Archive for February 18th, 2014

by jhwygirl

The Missoula Police Department are investigating a sexual assault on campus. A 19-year old woman has apparently reported a rape, and an 18-year old, known to the woman, is being questioned.

The article is brief, I’m sure because so little is known. That’s not to denigrate the Missoulian, and I’m glad for their reporting, however brief.

What struck me was was last sentence:

Welsh wouldn’t identify whose dorm room it was and said he didn’t know if alcohol played a role in the assault.

I don’t know – it seemed out of place Did public information office offer the statement? Was he asked?

No does mean no.

So was that statement in the context of ‘maybe the guy was drunk, which is why it happened’ as if it were some degree of a mitigating factor? An excuse for why this happened?

Or was it more in the sense of ‘the female might of been drinking,’ so anything she says might not be true?

Perhaps alcohol played a factor because xanax or rohypnol was dropped in the drink?

I don’t know, maybe it’s just me – but if there isn’t much known about the case, maybe alcohol shouldn’t be mentioned until it’s known whether – indeed – alcohol did play a factor. And if it did, it should be mentioned in its full contact.

Because, you know, the mere presence of alcohol isn’t an excuse to rape someone.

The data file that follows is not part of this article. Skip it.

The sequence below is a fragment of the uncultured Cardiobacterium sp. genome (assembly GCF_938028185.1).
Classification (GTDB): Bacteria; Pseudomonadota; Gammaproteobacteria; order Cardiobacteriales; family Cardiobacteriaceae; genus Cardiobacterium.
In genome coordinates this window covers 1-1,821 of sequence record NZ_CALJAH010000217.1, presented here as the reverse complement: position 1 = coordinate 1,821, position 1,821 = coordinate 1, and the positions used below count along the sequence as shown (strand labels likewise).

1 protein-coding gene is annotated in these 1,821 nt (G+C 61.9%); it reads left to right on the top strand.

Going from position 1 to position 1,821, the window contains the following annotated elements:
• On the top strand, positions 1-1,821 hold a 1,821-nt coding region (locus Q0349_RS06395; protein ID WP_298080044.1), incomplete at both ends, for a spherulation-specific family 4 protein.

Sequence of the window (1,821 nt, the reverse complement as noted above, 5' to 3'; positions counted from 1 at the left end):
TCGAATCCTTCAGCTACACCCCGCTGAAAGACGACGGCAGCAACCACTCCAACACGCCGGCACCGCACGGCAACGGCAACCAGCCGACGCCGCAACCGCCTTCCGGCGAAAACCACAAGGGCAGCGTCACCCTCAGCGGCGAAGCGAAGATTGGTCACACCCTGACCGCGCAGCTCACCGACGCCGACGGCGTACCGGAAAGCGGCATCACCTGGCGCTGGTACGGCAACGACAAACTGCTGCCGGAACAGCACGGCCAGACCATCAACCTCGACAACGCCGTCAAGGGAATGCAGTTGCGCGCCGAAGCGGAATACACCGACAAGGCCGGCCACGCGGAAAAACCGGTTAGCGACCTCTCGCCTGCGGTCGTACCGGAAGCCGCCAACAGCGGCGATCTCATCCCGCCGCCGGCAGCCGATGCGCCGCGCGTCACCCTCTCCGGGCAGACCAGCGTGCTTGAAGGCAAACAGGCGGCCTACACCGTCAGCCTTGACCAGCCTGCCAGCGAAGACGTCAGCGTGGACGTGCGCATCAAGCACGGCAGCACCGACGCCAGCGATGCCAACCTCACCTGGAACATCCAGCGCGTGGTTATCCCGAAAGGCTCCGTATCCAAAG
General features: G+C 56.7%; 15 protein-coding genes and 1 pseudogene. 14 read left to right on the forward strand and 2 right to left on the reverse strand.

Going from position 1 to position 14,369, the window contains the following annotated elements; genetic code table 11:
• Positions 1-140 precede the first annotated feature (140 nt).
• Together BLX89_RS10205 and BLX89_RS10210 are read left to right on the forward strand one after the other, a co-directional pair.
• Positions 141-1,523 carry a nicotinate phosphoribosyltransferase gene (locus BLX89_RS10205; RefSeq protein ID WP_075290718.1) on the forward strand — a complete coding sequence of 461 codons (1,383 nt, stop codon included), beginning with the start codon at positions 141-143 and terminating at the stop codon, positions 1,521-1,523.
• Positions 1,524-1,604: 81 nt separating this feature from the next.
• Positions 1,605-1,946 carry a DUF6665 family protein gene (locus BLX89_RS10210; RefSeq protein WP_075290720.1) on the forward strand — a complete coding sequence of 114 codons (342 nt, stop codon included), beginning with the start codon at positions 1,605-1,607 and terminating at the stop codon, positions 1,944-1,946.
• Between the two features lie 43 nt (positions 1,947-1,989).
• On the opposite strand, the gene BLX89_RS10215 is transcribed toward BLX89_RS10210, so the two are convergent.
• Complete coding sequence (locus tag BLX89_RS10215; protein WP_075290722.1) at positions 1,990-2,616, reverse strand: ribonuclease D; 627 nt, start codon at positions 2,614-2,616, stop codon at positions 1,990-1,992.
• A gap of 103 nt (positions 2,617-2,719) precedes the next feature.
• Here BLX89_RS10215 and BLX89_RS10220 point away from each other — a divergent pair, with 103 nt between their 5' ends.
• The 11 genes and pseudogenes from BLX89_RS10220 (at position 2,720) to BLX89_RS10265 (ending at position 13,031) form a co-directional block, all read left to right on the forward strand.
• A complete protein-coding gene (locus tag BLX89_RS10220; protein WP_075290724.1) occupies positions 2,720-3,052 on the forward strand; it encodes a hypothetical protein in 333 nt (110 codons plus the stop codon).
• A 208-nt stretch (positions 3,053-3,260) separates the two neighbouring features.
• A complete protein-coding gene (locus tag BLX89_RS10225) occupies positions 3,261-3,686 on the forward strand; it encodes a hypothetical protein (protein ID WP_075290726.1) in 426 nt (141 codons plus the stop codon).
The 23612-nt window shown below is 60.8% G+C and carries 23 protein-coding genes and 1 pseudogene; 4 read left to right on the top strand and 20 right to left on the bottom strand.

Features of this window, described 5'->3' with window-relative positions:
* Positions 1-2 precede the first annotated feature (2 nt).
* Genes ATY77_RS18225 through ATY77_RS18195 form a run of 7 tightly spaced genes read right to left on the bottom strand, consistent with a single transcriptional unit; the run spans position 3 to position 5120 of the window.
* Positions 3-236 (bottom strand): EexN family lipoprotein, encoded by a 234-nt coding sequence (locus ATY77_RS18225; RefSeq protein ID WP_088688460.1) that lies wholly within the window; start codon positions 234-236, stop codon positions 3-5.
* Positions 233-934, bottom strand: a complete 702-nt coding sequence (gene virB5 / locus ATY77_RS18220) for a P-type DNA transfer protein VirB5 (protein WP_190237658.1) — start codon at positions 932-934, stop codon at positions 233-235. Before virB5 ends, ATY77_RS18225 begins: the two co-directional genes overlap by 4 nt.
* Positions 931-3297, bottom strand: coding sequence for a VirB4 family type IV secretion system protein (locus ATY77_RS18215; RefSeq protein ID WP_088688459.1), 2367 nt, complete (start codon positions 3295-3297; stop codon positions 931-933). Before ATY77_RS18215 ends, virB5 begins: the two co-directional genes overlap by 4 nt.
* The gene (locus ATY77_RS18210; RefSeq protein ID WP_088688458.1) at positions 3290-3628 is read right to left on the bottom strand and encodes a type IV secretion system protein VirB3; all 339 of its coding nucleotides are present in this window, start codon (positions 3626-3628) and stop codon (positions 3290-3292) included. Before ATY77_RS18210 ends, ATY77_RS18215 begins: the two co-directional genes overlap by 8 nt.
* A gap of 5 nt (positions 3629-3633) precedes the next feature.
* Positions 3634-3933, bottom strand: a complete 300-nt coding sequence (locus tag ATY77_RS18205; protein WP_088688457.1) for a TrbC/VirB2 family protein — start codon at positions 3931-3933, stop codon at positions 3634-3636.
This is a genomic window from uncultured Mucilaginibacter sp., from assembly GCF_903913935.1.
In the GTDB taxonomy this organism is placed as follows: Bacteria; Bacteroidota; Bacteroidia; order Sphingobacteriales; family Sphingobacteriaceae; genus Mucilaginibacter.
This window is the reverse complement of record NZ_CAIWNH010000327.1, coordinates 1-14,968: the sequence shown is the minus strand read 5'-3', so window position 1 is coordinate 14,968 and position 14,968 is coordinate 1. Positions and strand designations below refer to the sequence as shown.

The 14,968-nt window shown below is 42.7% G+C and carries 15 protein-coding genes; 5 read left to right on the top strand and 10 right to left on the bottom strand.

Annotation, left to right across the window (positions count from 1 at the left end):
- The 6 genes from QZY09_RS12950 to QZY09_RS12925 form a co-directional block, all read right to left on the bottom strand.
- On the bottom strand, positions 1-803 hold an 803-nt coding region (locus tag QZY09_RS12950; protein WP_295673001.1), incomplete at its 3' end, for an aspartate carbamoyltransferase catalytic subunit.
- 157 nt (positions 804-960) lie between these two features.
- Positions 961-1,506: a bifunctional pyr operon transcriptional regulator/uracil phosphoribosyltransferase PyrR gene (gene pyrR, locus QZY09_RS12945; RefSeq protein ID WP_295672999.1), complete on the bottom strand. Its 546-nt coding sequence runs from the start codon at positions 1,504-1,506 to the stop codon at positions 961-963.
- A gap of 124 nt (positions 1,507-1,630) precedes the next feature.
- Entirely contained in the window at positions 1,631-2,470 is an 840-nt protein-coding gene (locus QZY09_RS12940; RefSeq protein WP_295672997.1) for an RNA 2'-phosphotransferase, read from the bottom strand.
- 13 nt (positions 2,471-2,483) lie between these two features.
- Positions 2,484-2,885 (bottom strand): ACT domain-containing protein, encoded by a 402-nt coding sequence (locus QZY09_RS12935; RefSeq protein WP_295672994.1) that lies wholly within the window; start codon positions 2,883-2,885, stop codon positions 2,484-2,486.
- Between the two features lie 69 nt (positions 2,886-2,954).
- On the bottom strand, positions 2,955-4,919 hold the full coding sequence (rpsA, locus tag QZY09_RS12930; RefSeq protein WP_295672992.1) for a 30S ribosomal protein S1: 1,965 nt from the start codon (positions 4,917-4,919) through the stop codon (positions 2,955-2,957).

And without context, mentioning alcohol perpetuates the myth that it is.

by jhwygirl

Don, over at Intelligent Discontent, called for Van Valkenburg’s removal on Friday. I fired this off the next day, not realizing it until afterwards. Does look like we’ve got the good ole’ days of Montana blogging going – an old fashioned blogswarm!

It’s nice to see Liz taking on local politics. I’m particularly glad he immediately jumped on the recent DOJ report with a pointed finger towards Missoula democrats (Thanks for Nothing, Missoula Democrats.) His post illustrates – for me, at least – the dangers of bringing too much friendship and loyalty into issues that aren’t purely political. It’s the citizens that suffer, and if the contents of the USDOJ investigation don’t show it, then nothing does.

I’ve come out of my cave to call as publicly as this blog allows for Van Valkenburg to go. Now, I don’t care if he resigns or if he retires early and with no real notice or if the County Commissioners fire him – but the twenty pages of USDOJ indictment isn’t enough, consider that even if they’re wrong about 50% of it, it’s still enough to call for this woefully inadequate attorney to go.

Hell – even if all but the one act of his office refusing to prosecute a rape where the rapist confessed isn’t true, then Van Valkenburg needs to go. Read just page 14 if you don’t believe me.

Now, my call for Van Valkenburg to go is absent the implication that the entirety of the USDOJ letter surely doesn’t detail incidents that were all immediate acts by Fred Van Valkenburg – the county’s got 17 under attorneys, with a portion of them in the criminal division – but this was all under his leadership. Twenty pages don’t lie. It establishes the pattern I’ve spoken about with dozens of people – many who have gotten so mad that they’ve left spittle on my face – and it leaves no faith that the Missoula County Attorney’s Office can recover under his leadership.